Tips For Preventing Students From Derailing Your Lesson

Julie, Head of Content and Curriculum, shares tips for managing a chatty class. If you are losing instruction time due to crosstalk and constant interruptions, these strategies will help you get back on track tomorrow.

Updated: September 2, 2019

A blog post with classroom management tips for overly talkative studentsIt sounds good in theory: your students are all eager to share their ideas and participate in class. However, what happens when your chatty class is off topic and engaged in so much crosstalk that you can’t get a word in, let alone teach the lesson? Here are our favorite strategies for encouraging participation while not losing essential instruction time:

Put Your Two Cents In

This one works well for all grade levels. The premise is simple: you give each student two pennies. If you aren’t comfortable using actual money, you can give them two small Lego bricks, two stickers, really two of anything that is small and can sit on their desk. Each student has two opportunities to share during the lesson. You circulate the room, and collect their “pennies” as they participate. Once they have used both, the expectation is that they shift to listener. It is up to you if you want to require all students to participate twice or not. During the beginning of the year, I recommend offering students the option to pass. I also passed out Post It notes, and if students didn’t want to speak, but still wanted to share, they could write down their comment or question, and I would read it.

Parking Lot: Park It!

If I was stranded on a deserted island with all my students and could only use one teaching strategy - this one would be it. It is that good. Here is how it works: somewhere in your classroom post a large piece of chart paper on a wall. Create a space for each student and write their names in the space. Make sure that all students have access to Post It notes. Let students know that if they have a burning question or comment during your lesson that they should write it down. When there is a break in the lesson or you shift to independent work or partner work, that they should get up and place their Post It note on their space in the Parking Lot. You can then check the notes and circulate and check in. An added bonus for this one: If students start to interrupt you during a lesson, all you have to say is “Park it!” You can go right back to your teaching, and the student has a place to write down their questions and knows that you will get to them when you are ready.

Predictable Structure and Routines

If your students are chatty and off topic, it is essential to have a predictable class structure with an entry and exit routine. Greet students at the door as they walk into the room and provide them with a Do Now or activator so they know to sit down and get started, and there is no time for them to start chatting with their neighbor. Write the agenda for class on your board, and use it to redirect students and remind students what needs to get done. Give students an Exit Ticket or provide them with a self-assessment during the last five minutes of class. If students complete the classwork early, give it to them sooner so they have something to do. Make sure you have some choice boards or extensions ready to go for your early finishers so they don’t think they can start chatting and distract other students because their work is done.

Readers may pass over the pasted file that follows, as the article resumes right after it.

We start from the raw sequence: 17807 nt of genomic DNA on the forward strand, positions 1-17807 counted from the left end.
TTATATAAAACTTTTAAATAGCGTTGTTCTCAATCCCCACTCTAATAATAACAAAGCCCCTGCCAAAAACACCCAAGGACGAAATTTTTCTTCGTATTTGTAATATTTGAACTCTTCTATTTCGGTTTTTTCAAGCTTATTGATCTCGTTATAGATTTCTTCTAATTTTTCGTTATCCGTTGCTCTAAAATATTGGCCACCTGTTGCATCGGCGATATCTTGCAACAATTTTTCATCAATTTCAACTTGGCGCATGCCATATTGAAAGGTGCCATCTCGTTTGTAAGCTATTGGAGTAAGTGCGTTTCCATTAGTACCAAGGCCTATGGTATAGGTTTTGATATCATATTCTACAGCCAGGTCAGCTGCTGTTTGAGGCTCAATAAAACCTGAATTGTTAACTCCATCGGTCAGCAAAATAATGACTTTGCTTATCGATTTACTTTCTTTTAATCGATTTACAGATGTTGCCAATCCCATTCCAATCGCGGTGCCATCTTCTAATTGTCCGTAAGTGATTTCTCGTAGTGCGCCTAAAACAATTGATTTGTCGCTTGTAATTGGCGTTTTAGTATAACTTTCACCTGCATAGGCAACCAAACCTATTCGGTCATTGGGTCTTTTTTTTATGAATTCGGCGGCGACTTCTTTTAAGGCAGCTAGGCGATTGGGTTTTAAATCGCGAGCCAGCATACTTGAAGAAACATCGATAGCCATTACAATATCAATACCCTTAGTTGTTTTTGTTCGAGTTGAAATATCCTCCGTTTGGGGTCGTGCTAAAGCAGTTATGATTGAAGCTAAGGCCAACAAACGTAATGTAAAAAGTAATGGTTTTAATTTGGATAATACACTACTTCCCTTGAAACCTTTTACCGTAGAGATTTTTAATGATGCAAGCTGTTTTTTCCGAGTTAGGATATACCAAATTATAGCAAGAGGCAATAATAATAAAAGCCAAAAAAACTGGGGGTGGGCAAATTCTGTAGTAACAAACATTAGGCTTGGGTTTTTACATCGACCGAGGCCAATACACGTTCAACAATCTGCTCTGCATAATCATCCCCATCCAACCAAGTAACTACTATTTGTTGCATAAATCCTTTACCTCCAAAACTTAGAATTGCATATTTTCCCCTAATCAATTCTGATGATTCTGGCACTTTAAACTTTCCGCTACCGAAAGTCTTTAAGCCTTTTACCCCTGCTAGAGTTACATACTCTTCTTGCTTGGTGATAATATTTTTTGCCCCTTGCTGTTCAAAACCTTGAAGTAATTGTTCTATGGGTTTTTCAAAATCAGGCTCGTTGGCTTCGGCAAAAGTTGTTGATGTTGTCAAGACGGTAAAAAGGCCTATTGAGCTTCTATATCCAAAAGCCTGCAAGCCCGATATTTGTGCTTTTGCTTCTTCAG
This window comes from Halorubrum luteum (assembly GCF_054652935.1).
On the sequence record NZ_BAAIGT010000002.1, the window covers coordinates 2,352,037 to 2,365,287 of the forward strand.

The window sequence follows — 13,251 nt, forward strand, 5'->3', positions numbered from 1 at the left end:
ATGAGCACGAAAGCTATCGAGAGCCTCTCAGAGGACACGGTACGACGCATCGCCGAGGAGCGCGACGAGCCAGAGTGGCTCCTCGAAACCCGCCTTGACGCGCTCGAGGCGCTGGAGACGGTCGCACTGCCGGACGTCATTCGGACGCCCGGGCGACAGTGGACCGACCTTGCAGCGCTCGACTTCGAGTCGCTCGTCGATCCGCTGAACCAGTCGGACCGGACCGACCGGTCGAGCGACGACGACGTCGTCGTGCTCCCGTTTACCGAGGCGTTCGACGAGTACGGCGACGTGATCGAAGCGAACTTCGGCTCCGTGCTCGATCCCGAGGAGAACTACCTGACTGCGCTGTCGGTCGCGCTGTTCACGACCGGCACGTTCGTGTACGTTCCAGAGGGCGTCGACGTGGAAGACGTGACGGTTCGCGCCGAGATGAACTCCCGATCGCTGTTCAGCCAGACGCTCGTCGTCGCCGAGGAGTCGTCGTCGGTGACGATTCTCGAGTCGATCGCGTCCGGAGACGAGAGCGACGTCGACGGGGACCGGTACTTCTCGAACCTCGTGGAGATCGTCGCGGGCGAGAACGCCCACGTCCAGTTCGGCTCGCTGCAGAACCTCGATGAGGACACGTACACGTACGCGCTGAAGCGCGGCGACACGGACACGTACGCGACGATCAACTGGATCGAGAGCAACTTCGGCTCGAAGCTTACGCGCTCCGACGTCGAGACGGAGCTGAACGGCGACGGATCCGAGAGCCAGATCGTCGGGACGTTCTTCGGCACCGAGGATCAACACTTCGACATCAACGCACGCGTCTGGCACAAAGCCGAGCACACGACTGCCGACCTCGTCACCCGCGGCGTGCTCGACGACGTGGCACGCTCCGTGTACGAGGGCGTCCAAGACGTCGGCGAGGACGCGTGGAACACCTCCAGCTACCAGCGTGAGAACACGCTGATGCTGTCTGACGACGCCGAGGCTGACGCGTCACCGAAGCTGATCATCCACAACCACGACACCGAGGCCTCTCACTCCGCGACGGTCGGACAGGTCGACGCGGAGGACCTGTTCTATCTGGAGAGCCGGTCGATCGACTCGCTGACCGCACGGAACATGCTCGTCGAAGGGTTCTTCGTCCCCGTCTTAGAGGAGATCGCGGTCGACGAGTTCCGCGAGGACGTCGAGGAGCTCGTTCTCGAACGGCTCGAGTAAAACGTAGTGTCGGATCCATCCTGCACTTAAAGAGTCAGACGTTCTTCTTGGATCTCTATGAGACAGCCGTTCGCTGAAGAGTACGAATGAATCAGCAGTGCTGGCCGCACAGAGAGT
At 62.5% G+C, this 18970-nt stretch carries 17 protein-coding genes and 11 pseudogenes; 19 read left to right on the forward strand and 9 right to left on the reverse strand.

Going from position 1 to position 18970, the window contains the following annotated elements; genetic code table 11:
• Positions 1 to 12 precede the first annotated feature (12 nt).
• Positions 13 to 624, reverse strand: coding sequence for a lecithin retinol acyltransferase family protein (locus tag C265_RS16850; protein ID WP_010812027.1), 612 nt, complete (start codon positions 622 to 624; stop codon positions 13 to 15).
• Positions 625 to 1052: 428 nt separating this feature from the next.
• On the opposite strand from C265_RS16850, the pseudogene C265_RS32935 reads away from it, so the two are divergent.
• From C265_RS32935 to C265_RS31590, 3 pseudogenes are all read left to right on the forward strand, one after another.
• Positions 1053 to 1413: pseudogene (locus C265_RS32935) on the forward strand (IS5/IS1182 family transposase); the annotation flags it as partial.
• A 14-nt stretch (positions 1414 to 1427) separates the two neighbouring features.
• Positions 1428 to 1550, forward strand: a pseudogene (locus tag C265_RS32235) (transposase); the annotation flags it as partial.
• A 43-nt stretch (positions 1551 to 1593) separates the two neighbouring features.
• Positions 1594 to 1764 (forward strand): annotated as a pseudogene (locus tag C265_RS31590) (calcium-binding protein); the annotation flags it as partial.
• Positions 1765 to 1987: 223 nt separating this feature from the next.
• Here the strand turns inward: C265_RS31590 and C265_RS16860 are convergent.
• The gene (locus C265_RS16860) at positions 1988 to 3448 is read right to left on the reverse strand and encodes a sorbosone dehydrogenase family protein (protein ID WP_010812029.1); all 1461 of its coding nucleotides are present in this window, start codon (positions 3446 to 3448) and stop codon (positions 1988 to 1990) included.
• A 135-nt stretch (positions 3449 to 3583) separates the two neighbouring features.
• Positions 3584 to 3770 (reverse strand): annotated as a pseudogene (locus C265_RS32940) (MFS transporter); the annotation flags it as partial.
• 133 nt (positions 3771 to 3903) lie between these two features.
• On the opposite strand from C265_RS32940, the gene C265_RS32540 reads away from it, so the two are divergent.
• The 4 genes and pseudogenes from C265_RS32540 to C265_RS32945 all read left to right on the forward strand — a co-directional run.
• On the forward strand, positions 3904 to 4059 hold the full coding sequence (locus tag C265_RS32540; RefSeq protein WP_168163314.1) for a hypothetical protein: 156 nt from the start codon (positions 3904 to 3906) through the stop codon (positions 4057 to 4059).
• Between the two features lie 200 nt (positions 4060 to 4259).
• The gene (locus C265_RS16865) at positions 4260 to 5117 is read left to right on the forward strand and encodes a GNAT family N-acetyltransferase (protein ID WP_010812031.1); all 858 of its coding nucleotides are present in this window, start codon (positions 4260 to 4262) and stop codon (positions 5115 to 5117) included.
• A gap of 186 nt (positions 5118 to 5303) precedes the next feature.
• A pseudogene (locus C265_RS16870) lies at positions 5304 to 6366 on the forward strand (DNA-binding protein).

Stop and Stay Silent

I learned this one from my cooperating teacher when I was doing student-teaching. If your students won’t stop talking and it is keeping you from getting through the lesson, stop. Stop talking and stand still. This will feel very uncomfortable at first. You will likely feel like it isn’t working, but trust me. Your students will begin to realize that you are no longer talking. They will stop talking and stare at you. Even once the talking has stopped stay still and silent. Your body language is sending a powerful lesson that you will be respected and not interrupted. You can also try hand signals. I would raise my hand up and ask the students to also raise their hand up. Eventually all hands would go up and it served as a class reset. This is an important expectation to introduce at the beginning of the school year.

What strategies do you use for not letting side conversations derail your lesson? Share with us on Instagram, Facebook, Twitter, Pinterest, and Google+.

Julie Mason is the Head of Content and Curriculum for TeacherVision. She brings an expertise in blended and personalized learning, instructional coaching, and curriculum design to the role. She was a middle and high school English teacher for eight years and most recently taught at Dana Hall, an all girls school in Wellesley, MA. She was a blended and personalized learning instructional coach for K-12 teachers at BetterLesson for two years, and she has presented at The National Principals Conference, ISTE, and ASCD where she shared her expertise on how instructional coaching builds teacher capacity in K-12 schools. She has extensive experience designing and facilitating professional development for teachers, and she oversees the TeacherVision advisory board.

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